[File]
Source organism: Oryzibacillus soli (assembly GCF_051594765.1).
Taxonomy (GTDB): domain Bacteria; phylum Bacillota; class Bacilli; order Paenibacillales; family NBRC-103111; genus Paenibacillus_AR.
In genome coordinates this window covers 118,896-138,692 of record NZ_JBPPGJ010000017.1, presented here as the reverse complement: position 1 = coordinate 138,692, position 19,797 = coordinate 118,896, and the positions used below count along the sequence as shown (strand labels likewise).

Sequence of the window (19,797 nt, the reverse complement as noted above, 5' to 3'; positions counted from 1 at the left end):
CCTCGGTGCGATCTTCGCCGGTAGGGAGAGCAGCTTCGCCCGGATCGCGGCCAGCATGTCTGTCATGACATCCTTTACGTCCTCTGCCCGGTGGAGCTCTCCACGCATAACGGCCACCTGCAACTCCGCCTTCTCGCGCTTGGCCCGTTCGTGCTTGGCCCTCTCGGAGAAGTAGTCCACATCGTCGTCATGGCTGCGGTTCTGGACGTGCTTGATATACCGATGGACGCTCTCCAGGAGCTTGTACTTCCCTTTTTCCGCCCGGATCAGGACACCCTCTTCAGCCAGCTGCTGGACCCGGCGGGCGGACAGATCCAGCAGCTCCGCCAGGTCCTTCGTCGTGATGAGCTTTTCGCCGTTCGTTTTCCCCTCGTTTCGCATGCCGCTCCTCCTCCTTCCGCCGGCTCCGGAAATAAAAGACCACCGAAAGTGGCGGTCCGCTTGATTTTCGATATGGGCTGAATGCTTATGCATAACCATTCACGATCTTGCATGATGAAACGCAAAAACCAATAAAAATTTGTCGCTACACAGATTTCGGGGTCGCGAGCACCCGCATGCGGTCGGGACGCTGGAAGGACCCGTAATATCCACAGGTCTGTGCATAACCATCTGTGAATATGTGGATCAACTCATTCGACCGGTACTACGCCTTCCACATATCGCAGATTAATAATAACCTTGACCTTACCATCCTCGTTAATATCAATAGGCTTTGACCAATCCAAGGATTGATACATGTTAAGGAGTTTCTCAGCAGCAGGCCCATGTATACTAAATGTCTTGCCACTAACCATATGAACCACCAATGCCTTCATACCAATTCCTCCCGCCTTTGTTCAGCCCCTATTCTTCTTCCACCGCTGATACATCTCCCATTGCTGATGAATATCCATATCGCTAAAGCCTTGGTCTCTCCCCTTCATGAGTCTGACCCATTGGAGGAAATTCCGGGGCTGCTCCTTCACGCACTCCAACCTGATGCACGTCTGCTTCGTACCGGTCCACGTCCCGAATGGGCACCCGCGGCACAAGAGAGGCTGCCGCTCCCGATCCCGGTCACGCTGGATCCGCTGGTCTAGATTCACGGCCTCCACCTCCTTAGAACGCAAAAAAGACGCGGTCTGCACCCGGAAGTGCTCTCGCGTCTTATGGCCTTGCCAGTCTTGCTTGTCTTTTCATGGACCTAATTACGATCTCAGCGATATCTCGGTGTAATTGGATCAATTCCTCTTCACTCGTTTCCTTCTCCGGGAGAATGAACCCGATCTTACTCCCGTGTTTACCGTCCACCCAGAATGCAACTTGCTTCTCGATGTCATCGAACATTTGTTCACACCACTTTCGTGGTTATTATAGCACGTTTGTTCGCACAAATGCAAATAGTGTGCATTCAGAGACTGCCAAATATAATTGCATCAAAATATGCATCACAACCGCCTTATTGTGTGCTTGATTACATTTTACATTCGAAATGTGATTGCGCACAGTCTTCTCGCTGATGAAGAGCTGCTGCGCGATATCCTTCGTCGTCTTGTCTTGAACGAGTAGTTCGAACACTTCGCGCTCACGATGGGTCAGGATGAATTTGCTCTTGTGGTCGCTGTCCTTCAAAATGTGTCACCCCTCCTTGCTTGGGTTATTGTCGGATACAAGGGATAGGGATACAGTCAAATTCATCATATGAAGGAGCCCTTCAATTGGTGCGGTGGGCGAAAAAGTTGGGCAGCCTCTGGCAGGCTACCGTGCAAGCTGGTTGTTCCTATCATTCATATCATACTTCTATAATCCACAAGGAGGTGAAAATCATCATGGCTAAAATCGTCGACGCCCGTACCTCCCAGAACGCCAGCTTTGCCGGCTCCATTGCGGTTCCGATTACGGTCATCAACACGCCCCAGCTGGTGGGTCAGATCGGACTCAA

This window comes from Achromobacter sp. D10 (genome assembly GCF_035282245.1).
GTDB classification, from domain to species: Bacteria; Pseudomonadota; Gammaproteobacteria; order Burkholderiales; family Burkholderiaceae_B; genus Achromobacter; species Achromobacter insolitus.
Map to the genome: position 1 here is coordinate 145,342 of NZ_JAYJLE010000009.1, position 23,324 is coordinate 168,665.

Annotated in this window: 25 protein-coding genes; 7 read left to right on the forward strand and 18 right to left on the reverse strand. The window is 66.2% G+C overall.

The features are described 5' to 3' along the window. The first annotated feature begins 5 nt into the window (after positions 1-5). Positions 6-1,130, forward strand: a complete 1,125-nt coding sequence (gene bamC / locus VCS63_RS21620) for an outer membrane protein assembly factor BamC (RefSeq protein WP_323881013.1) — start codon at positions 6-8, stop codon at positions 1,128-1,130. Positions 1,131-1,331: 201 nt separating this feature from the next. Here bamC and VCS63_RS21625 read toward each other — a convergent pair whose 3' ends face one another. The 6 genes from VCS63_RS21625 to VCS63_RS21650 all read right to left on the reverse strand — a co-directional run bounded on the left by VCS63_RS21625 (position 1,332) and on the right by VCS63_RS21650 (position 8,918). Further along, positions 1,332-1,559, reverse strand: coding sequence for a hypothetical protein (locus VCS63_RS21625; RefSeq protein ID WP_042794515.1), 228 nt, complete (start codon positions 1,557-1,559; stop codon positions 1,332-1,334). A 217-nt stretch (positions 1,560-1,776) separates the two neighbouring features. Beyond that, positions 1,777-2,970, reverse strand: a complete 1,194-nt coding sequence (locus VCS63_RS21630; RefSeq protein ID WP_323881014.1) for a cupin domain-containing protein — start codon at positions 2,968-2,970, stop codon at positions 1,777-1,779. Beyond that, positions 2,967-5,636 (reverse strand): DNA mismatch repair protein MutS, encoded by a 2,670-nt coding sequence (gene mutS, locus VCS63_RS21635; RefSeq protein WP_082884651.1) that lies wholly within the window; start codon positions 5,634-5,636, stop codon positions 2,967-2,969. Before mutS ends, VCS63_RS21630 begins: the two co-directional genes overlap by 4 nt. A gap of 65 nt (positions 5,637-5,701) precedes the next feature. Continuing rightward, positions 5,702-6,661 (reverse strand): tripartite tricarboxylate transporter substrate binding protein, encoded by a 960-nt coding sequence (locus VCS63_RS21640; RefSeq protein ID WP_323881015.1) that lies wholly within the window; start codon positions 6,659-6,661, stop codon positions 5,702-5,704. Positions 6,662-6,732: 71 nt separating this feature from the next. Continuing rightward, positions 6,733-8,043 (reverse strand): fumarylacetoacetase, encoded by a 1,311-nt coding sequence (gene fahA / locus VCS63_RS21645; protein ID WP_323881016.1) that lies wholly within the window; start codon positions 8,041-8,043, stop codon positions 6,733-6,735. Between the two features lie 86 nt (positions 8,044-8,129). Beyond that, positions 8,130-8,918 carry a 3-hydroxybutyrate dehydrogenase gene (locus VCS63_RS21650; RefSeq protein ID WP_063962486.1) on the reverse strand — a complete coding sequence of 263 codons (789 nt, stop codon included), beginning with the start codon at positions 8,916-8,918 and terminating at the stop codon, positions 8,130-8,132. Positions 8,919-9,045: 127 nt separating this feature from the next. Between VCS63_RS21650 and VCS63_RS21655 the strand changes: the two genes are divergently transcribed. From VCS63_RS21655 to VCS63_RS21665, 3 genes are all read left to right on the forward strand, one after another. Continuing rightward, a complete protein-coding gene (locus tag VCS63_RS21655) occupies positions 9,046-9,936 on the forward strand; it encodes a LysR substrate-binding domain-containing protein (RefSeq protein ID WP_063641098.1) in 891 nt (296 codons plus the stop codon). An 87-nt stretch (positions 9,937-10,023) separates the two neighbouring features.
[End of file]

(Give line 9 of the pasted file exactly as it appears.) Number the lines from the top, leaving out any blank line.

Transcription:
Annotated in this window: 25 protein-coding genes; 7 read left to right on the forward strand and 18 right to left on the reverse strand. The window is 66.2% G+C overall.